Shut Up and Play the Hits chronicles the lead-up to LCD Soundsystem’s last show, following Murphy as he putters around at home, hangs out at the venue, and is interviewed by (Grantland contributing editor) Chuck Klosterman at a restaurant. Murphy is charming, warm, and self-depreciating, not the arch narrator he sometimes plays in his songs. He expresses doubt every step of the way about whether he made the correct choice in choosing to end the band.
Katy Perry may not be the first name that comes to mind when you think about indie cred, but in her officially sanctioned documentary, Katy Perry: Part of Me (directed by Dan Cutforth and Jane Lipsitz), she works very hard to dispel the notion that she ended up on a stadium stage by some manager’s design, sculpted into those candy-paint latex dresses by some pop Pygmalion. The film makes good use of 10-year-old footage of Perry, then 18, where she lays out her game plan for world domination and displays a strong will and stubbornness about succeeding that served her well while she was being bounced around labels and told to change her look.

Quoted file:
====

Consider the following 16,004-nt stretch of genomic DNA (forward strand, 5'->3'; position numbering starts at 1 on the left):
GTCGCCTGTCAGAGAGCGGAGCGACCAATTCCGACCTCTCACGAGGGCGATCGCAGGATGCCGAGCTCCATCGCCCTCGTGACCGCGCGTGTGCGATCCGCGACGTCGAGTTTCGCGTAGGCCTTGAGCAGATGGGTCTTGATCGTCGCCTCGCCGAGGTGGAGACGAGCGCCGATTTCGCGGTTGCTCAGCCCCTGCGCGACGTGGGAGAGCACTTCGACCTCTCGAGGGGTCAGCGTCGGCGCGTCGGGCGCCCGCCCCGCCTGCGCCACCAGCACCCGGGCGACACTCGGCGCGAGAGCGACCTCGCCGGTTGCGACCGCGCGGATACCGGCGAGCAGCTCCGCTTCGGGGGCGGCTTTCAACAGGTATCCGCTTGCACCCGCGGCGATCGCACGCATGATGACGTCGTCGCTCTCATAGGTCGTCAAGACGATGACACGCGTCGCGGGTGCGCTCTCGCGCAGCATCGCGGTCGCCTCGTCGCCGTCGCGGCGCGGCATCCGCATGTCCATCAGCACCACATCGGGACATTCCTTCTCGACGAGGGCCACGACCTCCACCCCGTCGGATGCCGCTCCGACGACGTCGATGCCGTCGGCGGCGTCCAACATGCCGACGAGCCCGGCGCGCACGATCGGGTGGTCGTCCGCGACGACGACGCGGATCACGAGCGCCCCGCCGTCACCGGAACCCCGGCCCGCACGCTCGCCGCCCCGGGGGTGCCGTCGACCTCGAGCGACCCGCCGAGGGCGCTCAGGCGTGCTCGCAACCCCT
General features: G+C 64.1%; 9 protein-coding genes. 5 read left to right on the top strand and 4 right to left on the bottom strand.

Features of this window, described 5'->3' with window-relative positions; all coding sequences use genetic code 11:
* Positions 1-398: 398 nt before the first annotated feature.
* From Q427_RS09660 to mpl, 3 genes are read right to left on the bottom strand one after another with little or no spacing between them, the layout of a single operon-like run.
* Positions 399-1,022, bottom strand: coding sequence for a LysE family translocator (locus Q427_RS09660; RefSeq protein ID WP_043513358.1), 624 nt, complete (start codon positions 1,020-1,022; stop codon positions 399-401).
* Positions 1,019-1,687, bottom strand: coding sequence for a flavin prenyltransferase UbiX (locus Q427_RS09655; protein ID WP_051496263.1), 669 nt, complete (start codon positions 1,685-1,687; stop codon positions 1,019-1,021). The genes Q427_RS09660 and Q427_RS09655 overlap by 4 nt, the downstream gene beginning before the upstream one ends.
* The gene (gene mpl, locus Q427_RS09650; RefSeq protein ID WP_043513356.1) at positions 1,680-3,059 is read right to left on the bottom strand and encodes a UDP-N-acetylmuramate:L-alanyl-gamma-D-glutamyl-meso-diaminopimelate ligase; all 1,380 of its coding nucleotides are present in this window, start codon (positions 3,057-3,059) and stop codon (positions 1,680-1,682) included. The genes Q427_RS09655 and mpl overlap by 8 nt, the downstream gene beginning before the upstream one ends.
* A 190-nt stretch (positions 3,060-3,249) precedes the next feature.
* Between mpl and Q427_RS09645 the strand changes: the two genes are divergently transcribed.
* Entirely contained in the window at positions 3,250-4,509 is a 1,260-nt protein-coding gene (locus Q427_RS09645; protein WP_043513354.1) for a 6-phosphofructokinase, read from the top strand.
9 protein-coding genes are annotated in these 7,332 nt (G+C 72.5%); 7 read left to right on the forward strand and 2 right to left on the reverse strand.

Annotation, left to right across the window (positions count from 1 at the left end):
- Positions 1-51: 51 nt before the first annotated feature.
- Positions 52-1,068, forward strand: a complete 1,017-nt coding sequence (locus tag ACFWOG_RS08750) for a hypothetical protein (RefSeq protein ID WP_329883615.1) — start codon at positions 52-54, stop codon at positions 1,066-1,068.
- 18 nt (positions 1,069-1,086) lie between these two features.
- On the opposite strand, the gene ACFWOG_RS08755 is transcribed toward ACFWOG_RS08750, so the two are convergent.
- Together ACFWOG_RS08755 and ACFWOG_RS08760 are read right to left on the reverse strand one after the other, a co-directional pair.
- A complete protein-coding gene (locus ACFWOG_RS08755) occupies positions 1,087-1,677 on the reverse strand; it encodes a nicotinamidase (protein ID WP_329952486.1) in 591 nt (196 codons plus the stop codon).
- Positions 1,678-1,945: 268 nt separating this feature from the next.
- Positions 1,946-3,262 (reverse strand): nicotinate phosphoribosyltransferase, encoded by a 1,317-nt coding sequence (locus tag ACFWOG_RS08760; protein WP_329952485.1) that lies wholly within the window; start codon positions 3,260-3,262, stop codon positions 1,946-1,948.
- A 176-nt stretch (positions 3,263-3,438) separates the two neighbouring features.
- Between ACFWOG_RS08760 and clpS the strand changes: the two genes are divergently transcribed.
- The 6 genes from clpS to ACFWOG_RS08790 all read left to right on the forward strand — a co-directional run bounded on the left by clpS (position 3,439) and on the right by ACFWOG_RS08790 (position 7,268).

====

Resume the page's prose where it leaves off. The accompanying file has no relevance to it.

It’s a large part of her personal mythology that Perry grew up constantly hearing people speak in tongues but never heard secular music until her teens, due to a strict ban by her reformed-acid-dealer-turned-preacher parents. Although she always had a strong alto voice, and for many years sang exclusively Christian songs, hearing Freddie Mercury on a Queen album at a friend’s house opened up the real possibilities of music for her. It seems obvious that Perry, who heard herself in a kohl-eyed tenor dandy rock star, would fall for Russell Brand.
On camera, Katy is charming and naturally goofy. Her sexpot image is toned down and humanized with behind-the-scenes footage where she is groggy, puffy, and otherwise imperfect looking. Onstage she is a different creature, embodying the heroines from forbidden fictions of her youth like Alice in Wonderland and The Wizard of Oz in over-the-top costumes and makeup while running through her catalog of Bay City Rollers pop stompers and Pat Benatar–style, broken-hearted-tough-girl ballads.